1. Make sure that no person not involved with the gassing remains in the vicinity of the building.
  2. Post the guards so as they can observe the entrances to the building without being disturbed by the evacuated gas.
  3. Put on gas masks.
  4. Enter the building. Shut the doors but do not lock them.
  5. First open the windows on the side of the building opposite the wind direction. Aerate one floor after the other. Begin with the ground floor and take a pause of at least 10 minutes after each floor.
  6. In each room of the building the hallway doors, connecting doors and windows must be opened. If any windows are difficult to open, they may be left closed until after most of the gas has been evacuated.
  7. Planking and other sealing items that cannot be put away easily may be removed after most of the gas has been evacuated.
  8. In freezing conditions or when there is risk of freezing, make sure that heating systems and water lines do not freeze.
  9. Rooms with valuable contents such as wardrobes etc. may be locked again as soon as the windows are opened.
  10. Block the doors and windows so that they do not close on their own.
  11. Seals on chimneys shall be removed after the provisional all-clear.
  12. The aeration must last at least 20 hours.
  13. The guard must remain near the building throughout the aeration.

XII. Provisional all-clear:

A gassed room can be provisionally opened to access once the paper strips used as residual gas detectors – with windows and doors open – show a blue paler than the middle of the colour scale of reference. Only tasks of aeration and arrangement may be carried out in provisionally opened rooms. In no event may anyone rest or sleep in them. The windows and doors must always be kept open.

XIII. Arrangement work after the provisional all-clear:

  1. Remove the remnants of Zyklon from the gassed rooms. In general they are to be returned to the factory along with the cans and cases. Remove the inscription “Poison” from the cases before returning them. Moist, wet or dirty remnants and damaged cans must never be returned. They can be thrown in the rubbish bin or on the cinder heap but must never be emptied into drains.
  2. Mattresses, straw sacks, cushions, upholstered furniture and similar objects must be shaken or beaten in the open for at least one hour (in rainy weather, at least two hours in the vestibule) under the supervision of the gassing team’s chief or his deputy.
  3. The stuffing of straw sacks should be replaced, when possible. The old stuffing need not be burned – it can be reused after further aeration.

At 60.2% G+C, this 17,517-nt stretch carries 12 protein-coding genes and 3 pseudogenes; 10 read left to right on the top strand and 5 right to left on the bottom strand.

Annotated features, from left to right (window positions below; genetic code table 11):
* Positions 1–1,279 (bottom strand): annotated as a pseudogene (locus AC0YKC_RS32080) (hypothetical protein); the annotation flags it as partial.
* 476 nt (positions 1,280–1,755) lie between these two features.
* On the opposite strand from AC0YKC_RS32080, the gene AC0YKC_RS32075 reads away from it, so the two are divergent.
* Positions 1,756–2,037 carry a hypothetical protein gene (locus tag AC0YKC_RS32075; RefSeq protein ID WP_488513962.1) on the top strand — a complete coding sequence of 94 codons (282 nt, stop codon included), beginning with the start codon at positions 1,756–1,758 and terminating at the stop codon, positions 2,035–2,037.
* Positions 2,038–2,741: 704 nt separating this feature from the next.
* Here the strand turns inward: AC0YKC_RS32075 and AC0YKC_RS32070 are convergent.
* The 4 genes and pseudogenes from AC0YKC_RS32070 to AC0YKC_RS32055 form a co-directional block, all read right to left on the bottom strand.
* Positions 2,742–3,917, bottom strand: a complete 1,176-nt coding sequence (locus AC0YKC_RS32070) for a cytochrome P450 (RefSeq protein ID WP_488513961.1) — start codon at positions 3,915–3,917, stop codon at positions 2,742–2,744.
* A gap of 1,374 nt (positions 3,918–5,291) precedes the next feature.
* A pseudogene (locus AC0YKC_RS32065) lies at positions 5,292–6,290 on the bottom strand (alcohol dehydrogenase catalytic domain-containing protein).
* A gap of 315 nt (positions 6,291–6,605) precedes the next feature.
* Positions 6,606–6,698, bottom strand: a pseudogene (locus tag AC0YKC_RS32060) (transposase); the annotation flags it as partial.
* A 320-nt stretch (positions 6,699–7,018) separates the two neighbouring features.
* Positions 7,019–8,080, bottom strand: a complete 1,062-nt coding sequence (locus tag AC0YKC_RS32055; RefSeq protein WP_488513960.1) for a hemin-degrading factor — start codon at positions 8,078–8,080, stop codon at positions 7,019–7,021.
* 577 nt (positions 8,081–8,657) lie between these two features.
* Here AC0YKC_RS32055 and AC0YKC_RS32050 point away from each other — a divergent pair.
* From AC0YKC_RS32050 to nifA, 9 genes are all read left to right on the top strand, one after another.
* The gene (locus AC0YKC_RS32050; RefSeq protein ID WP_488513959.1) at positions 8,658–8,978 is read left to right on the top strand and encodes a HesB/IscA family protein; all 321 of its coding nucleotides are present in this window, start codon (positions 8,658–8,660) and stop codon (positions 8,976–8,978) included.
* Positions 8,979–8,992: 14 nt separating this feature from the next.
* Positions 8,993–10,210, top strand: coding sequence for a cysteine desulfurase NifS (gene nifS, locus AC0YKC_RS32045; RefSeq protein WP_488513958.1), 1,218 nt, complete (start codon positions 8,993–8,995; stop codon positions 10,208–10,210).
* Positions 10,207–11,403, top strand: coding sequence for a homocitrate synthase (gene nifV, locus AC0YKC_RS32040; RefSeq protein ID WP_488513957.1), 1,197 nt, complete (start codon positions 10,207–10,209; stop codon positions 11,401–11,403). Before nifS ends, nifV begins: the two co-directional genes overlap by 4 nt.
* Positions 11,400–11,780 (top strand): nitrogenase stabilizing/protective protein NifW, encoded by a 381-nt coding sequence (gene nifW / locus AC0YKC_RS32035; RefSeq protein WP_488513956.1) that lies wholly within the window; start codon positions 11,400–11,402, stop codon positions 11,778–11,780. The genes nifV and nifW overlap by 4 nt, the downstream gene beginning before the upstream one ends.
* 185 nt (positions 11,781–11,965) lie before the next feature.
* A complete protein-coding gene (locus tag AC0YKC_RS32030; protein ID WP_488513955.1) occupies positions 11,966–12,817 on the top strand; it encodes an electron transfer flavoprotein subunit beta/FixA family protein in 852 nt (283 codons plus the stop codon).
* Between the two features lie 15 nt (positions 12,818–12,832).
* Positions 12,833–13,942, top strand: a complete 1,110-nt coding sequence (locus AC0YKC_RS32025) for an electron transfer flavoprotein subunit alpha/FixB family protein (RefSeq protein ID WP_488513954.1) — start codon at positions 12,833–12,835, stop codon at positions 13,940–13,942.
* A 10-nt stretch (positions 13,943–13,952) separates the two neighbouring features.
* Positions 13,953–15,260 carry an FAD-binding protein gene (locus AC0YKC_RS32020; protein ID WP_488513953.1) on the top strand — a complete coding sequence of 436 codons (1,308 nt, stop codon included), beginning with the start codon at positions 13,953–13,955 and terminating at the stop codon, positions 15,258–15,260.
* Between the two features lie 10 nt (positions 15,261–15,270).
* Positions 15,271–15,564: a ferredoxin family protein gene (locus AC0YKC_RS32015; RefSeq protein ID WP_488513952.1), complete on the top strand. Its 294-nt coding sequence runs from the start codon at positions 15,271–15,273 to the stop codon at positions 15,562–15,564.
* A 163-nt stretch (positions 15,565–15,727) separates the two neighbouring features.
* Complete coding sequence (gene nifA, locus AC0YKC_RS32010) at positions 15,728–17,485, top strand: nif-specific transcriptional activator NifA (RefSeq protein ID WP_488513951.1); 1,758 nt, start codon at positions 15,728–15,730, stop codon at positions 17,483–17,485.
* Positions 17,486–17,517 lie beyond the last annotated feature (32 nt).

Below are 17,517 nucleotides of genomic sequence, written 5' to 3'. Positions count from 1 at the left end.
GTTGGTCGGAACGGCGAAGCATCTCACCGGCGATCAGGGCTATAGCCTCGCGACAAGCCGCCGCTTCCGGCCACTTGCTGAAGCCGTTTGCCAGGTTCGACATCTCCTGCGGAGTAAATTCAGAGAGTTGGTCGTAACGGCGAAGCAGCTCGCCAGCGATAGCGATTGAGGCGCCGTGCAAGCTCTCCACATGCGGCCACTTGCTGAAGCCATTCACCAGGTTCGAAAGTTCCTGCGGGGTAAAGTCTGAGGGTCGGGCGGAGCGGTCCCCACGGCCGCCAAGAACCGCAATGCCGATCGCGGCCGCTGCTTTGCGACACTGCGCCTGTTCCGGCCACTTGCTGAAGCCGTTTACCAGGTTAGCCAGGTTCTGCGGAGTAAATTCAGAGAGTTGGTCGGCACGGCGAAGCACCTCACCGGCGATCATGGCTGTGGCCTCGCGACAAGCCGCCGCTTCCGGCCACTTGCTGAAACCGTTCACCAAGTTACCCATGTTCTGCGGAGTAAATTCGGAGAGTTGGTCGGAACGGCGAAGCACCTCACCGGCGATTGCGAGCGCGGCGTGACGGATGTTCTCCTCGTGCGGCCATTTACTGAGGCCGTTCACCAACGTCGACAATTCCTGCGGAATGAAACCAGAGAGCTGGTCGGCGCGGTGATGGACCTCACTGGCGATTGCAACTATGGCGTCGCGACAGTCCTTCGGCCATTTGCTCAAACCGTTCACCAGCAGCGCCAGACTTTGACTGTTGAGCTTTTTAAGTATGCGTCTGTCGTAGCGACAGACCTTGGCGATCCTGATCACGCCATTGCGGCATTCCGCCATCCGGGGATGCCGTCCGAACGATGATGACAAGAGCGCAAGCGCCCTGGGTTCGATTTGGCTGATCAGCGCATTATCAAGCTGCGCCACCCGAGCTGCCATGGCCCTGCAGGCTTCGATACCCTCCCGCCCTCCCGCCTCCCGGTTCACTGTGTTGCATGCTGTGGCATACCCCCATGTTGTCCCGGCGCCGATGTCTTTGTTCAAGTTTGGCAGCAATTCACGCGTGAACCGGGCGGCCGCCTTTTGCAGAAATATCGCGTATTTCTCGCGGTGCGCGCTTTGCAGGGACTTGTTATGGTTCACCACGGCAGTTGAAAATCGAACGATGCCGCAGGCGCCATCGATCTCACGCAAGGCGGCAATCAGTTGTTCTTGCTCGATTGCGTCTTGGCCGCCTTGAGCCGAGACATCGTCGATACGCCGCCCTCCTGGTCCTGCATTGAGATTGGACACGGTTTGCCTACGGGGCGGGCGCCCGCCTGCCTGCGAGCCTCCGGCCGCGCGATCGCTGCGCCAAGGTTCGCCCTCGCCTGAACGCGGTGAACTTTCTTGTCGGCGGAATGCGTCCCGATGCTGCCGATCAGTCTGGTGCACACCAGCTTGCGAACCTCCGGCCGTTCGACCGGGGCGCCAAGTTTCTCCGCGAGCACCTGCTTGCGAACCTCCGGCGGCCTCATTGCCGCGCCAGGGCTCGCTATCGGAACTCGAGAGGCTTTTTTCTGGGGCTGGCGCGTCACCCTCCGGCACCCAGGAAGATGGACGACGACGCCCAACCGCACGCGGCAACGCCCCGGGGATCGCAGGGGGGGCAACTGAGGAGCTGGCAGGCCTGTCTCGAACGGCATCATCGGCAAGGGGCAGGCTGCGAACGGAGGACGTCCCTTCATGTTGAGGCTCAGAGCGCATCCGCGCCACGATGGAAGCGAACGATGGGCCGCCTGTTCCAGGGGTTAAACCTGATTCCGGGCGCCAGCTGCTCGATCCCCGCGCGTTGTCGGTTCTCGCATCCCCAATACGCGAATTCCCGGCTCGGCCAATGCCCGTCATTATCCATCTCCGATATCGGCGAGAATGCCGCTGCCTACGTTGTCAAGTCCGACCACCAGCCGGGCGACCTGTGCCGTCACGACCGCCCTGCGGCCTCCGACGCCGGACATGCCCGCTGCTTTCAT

4. If chimney pots have been plugged, the plugging material must be fully removed to avoid the danger of ovens and fireplaces not having enough draft, which will cause carbon monoxide poisoning.
  5. After the final all-clear a gassing report in the prescribed form must be completed, in two copies. In particular, it must include:
  1. a) the volume of space gassed,
  2. b) the quantity of Zyklon used,
  3. c) the name of the gassing team’s chief,
  4. d) the names of the other personnel involved,
  5. e) the duration of the action,
  6. f) the date and hour of the final all-clear for the disinfested rooms.

XIV. Final all-clear:

  1. In no case earlier than 21 hours from start of aeration.
  2. Bring back into the rooms all objects removed for shaking out.
  3. Windows and doors shall be closed for one hour.
  4. Rooms with heating must have their temperature brought to at least 15° C.
  5. Detection of residual gas. The paper strips must not be of a blue more pronounced than the brightest degree of the colour scale of reference, even when placed between sheets or mattresses laid together, and in places difficult of access or difficult to aerate. If this is not the case, the aeration must be continued and residual gas detection repeated after a few hours.
  6. In buildings to be used as soon as possible for sleeping, proceed with residual gas detection in each room separately. In no case may persons spend the night in a room that has been gassed on the same day. The windows must always remain open during the first night of the room’s reuse.
  7. The gassing team’s chief or his deputy may not leave the building until the final all-clear has been given for the last room.

Published by the Health Authority of the Protectorate of Bohemia and Moravia in Prague